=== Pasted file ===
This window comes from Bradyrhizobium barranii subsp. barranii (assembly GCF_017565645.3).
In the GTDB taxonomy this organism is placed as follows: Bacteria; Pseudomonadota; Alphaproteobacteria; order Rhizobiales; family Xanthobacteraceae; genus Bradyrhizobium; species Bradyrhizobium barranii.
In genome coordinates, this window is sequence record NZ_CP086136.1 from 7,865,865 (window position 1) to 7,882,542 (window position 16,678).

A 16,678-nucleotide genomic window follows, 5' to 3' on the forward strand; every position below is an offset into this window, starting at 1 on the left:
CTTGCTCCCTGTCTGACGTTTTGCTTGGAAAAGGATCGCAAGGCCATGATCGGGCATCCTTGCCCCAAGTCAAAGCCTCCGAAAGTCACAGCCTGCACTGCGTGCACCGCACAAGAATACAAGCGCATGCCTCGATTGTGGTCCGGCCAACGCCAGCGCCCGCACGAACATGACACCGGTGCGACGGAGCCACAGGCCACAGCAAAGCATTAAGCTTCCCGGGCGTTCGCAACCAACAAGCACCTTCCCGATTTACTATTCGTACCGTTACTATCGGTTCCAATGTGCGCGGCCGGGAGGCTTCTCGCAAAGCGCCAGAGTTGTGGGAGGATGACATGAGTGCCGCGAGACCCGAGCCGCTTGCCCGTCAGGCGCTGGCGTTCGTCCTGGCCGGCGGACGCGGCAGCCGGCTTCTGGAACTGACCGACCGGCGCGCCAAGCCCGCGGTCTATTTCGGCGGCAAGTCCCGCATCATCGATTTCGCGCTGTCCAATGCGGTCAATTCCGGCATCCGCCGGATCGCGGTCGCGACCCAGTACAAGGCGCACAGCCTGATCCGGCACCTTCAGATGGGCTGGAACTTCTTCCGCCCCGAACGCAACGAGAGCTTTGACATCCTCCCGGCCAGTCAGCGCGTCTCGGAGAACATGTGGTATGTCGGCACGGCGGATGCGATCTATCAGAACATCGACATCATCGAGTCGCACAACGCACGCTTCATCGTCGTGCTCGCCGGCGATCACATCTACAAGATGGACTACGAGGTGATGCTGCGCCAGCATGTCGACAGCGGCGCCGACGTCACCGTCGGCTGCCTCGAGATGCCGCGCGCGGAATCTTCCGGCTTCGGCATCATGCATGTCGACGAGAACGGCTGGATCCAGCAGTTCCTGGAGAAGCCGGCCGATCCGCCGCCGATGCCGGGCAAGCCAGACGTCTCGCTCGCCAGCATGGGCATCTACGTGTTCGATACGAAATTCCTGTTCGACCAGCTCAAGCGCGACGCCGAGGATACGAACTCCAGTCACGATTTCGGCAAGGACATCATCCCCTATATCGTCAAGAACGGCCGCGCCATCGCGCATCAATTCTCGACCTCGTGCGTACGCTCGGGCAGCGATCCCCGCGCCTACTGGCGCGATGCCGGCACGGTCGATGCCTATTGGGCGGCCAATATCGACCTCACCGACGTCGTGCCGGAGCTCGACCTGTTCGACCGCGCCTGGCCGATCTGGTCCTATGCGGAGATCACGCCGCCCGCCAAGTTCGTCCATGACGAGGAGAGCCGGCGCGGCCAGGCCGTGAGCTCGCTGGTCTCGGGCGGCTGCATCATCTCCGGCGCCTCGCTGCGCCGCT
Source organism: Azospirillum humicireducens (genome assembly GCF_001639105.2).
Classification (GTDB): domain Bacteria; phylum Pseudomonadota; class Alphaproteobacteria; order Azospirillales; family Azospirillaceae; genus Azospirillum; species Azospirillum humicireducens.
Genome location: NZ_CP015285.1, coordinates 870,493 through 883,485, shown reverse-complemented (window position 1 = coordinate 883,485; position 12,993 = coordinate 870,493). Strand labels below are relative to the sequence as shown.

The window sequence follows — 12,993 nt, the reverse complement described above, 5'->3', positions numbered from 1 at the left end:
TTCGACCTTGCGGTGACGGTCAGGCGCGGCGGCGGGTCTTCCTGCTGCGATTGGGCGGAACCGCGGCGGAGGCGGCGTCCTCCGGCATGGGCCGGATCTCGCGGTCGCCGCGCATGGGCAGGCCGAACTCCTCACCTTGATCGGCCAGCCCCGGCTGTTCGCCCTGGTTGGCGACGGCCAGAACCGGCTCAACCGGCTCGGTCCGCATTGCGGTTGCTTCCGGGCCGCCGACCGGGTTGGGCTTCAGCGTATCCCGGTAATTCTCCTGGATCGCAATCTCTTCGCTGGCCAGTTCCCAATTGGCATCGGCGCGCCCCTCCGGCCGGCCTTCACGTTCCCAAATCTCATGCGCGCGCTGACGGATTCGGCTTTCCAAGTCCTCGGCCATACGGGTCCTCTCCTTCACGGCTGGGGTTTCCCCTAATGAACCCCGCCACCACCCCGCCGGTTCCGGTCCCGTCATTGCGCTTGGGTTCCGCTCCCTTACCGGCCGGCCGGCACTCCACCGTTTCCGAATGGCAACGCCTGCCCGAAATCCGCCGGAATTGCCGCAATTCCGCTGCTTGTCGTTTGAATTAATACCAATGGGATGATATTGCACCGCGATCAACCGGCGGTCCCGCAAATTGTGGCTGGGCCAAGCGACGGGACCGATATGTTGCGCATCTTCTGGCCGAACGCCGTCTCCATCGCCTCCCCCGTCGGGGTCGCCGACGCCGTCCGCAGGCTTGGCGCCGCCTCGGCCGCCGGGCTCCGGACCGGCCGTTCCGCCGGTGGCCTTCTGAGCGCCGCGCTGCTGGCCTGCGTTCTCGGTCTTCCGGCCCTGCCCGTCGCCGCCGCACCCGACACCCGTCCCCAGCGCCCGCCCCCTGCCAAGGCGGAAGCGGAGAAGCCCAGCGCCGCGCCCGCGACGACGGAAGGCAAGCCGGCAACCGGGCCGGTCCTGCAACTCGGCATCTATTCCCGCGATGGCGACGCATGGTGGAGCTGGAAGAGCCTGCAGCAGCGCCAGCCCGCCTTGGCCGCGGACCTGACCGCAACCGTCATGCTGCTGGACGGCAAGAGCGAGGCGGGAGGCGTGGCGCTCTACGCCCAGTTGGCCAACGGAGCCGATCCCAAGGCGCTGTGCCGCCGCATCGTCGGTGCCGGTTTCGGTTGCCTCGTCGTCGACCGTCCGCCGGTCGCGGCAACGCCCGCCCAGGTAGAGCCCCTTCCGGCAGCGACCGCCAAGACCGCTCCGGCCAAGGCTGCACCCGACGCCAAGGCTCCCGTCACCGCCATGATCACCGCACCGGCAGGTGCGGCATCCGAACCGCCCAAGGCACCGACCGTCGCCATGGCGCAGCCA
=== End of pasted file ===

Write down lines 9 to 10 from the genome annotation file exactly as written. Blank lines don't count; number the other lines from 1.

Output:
The window sequence follows — 12,993 nt, the reverse complement described above, 5'->3', positions numbered from 1 at the left end:
TTCGACCTTGCGGTGACGGTCAGGCGCGGCGGCGGGTCTTCCTGCTGCGATTGGGCGGAACCGCGGCGGAGGCGGCGTCCTCCGGCATGGGCCGGATCTCGCGGTCGCCGCGCATGGGCAGGCCGAACTCCTCACCTTGATCGGCCAGCCCCGGCTGTTCGCCCTGGTTGGCGACGGCCAGAACCGGCTCAACCGGCTCGGTCCGCATTGCGGTTGCTTCCGGGCCGCCGACCGGGTTGGGCTTCAGCGTATCCCGGTAATTCTCCTGGATCGCAATCTCTTCGCTGGCCAGTTCCCAATTGGCATCGGCGCGCCCCTCCGGCCGGCCTTCACGTTCCCAAATCTCATGCGCGCGCTGACGGATTCGGCTTTCCAAGTCCTCGGCCATACGGGTCCTCTCCTTCACGGCTGGGGTTTCCCCTAATGAACCCCGCCACCACCCCGCCGGTTCCGGTCCCGTCATTGCGCTTGGGTTCCGCTCCCTTACCGGCCGGCCGGCACTCCACCGTTTCCGAATGGCAACGCCTGCCCGAAATCCGCCGGAATTGCCGCAATTCCGCTGCTTGTCGTTTGAATTAATACCAATGGGATGATATTGCACCGCGATCAACCGGCGGTCCCGCAAATTGTGGCTGGGCCAAGCGACGGGACCGATATGTTGCGCATCTTCTGGCCGAACGCCGTCTCCATCGCCTCCCCCGTCGGGGTCGCCGACGCCGTCCGCAGGCTTGGCGCCGCCTCGGCCGCCGGGCTCCGGACCGGCCGTTCCGCCGGTGGCCTTCTGAGCGCCGCGCTGCTGGCCTGCGTTCTCGGTCTTCCGGCCCTGCCCGTCGCCGCCGCACCCGACACCCGTCCCCAGCGCCCGCCCCCTGCCAAGGCGGAAGCGGAGAAGCCCAGCGCCGCGCCCGCGACGACGGAAGGCAAGCCGGCAACCGGGCCGGTCCTGCAACTCGGCATCTATTCCCGCGATGGCGACGCATGGTGGAGCTGGAAGAGCCTGCAGCAGCGCCAGCCCGCCTTGGCCGCGGACCTGACCGCAACCGTCATGCTGCTGGACGGCAAGAGCGAGGCGGGAGGCGTGGCGCTCTACGCCCAGTTGGCCAACGGAGCCGATCCCAAGGCGCTGTGCCGCCGCATCGTCGGTGCCGGTTTCGGTTGCCTCGTCGTCGACCGTCCGCCGGTCGCGGCAACGCCCGCCCAGGTAGAGCCCCTTCCGGCAGCGACCGCCAAGACCGCTCCGGCCAAGGCTGCACCCGACGCCAAGGCTCCCGTCACCGCCATGATCACCGCACCGGCAGGTGCGGCATCCGAACCGCCCAAGGCACCGACCGTCGCCATGGCGCAGCCA